As a measure of precaution to prevent the spread of the novel coronavirus, the CDC has recommended wearing face coverings in public settings.
While it is not mandatory to wear face coverings in Texas, an increasing number of people reaches for masks when visiting crowded places like grocery stores, post offices and pharmacies, where maintaining social distancing of 6 feet may be difficult.
Fort Hood even requires community members to wear face masks for certain situations on base. Mandatory settings include all AAFES establishments such as the main PX, commissaries and any facility where 10 or more people may gather.
But with the spread of face masks, rumors about possible health risks caused by coverings sprang up online.
Elysse Gutierrez, infection preventionist at AdventHealth in Killeen, urged people with health concerns to talk to their physicians first before making decisions against face masks.
“If someone has a concern about wearing a mask, especially if the concern stems from a preexisting condition, they should talk to their doctor,” she said.
Instead of excusing people from wearing masks, various conditions rather emphasize the importance of the correct use of face coverings.
“The mask is intended to protect others from you, while others wearing a mask is intended to protect you, when you cannot maintain 6 feet distance,” Gutierrez said.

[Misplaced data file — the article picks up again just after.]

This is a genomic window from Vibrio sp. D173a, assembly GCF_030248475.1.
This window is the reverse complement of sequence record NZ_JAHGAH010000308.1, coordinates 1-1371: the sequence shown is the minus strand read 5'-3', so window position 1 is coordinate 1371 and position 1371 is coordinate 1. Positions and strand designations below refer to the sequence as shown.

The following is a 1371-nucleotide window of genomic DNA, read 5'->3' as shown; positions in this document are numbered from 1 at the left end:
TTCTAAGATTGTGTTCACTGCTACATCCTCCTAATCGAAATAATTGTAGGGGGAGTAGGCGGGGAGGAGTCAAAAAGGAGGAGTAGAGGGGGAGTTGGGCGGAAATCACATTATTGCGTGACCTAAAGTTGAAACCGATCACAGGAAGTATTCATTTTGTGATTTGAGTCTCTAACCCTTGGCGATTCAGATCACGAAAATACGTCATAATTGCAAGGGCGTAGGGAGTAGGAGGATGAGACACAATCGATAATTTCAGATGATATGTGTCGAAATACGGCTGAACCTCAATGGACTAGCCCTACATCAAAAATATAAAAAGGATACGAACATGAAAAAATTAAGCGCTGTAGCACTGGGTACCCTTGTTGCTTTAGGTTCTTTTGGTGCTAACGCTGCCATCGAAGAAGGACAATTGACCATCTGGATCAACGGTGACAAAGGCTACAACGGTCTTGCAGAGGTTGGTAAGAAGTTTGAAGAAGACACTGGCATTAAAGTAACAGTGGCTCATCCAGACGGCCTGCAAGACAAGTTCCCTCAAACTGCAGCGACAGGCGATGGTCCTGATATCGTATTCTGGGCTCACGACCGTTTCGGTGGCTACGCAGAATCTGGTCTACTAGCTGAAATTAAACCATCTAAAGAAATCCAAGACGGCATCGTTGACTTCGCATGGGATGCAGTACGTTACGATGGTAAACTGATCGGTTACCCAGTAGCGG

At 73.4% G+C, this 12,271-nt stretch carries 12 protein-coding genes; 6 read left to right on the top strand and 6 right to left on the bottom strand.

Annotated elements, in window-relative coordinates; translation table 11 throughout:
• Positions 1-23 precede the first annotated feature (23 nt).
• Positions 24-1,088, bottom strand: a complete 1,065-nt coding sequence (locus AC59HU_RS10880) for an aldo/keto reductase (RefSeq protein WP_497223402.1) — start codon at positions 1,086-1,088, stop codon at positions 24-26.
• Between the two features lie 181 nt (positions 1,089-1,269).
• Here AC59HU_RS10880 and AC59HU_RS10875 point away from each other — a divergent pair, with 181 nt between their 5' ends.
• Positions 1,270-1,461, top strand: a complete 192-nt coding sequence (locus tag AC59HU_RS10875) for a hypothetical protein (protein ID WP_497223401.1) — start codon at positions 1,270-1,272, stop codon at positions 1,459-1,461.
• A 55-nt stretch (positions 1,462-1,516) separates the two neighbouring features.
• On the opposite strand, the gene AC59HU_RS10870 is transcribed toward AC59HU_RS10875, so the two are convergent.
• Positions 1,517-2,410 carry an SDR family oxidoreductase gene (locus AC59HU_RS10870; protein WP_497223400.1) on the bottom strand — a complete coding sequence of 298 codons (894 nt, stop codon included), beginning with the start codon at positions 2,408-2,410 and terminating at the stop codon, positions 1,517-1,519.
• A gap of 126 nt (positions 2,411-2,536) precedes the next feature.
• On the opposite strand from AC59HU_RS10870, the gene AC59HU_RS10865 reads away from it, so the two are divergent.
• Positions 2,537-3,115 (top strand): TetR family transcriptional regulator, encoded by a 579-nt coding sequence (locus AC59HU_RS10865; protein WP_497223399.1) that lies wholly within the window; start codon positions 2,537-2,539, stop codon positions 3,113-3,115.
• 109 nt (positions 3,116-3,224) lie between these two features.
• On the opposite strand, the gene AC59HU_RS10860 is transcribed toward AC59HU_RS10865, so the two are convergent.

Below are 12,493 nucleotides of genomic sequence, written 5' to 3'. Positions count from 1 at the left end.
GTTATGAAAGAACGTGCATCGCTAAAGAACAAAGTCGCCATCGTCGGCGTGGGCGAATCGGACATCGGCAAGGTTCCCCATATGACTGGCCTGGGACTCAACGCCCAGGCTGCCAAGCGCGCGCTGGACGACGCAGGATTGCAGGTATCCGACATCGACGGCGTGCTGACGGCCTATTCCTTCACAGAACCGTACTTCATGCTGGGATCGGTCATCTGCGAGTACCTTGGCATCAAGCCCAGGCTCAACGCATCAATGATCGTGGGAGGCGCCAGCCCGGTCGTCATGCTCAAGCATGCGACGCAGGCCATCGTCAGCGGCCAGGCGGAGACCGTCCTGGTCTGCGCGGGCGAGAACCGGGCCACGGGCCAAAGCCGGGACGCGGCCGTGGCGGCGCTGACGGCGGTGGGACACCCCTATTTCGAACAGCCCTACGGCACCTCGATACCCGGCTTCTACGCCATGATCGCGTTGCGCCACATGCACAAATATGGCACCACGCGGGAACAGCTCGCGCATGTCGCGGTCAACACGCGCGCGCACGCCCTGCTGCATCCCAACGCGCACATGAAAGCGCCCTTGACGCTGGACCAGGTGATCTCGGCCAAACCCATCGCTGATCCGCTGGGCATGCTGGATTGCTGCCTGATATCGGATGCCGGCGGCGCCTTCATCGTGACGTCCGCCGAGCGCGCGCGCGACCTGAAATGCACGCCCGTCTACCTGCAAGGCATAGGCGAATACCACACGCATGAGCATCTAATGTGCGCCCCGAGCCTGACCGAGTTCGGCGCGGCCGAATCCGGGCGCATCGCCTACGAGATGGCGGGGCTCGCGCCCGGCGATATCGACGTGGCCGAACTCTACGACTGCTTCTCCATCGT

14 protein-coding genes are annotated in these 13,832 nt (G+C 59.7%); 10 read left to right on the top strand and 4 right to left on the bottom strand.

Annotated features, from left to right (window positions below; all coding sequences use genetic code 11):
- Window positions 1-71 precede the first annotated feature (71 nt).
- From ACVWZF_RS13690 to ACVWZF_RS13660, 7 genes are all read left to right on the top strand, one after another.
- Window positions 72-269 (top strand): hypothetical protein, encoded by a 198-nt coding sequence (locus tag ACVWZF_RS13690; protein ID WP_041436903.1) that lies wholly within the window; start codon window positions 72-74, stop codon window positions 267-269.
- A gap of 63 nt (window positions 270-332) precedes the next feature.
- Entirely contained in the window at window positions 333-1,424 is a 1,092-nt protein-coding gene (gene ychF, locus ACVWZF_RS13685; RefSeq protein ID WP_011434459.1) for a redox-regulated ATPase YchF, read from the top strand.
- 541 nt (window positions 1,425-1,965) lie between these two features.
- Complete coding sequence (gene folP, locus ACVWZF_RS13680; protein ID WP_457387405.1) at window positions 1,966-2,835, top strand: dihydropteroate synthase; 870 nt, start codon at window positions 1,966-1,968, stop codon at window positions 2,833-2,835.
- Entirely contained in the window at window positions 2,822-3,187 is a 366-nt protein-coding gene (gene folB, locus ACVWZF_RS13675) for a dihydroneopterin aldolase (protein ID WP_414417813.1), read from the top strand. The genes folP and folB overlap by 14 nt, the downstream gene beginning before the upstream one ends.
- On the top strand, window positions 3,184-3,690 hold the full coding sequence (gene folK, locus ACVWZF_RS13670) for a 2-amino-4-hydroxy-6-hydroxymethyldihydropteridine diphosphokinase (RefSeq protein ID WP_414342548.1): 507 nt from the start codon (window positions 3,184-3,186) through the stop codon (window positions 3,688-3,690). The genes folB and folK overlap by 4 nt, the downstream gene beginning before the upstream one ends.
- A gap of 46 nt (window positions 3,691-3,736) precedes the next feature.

Wearing a mask may be uncomfortable and bothersome, but it’s ultimately a safety procedure that can affect everyone.
The news organization Reuters fact-checked the claim that wearing masks for a prolonged period of time can cause hypercapnia. The condition can arise from too much carbon dioxide in the blood.
Mild symptoms include dizziness, drowsiness, fatigue, headache, shortness of breath and disorientation.
While CO2 does build up inside the mask when wearing it, Reuters reported that the levels are usually not dangerous.
According to information from the CDC, the level of CO2 that builds up inside the mask is mostly tolerable to people who don’t wear the mask for an extended period of time. While a sensitivity to CO2 makes wearing the mask more uncomfortable, it is unlikely to cause hypercapnia when occasionally wearing it out in public.
However, face masks are not necessary in every setting. The CDC does not recommend wearing face coverings while driving, especially if you’re alone in the car.
“A mask is also not necessary if you are going for a jog in your neighborhood or working out at home,” Gutierrez said.
If you are working out in a public setting and want to wear a face mask, it is recommended to check with your physician first.
Wearing a mask during a workout decreases air flow to your lungs, which makes exercising more difficult — even for people who are regularly working out and don’t suffer from any underlying health conditions.
Experts suggested to watch out for symptoms including lightheadedness, tingling and shortness of breath.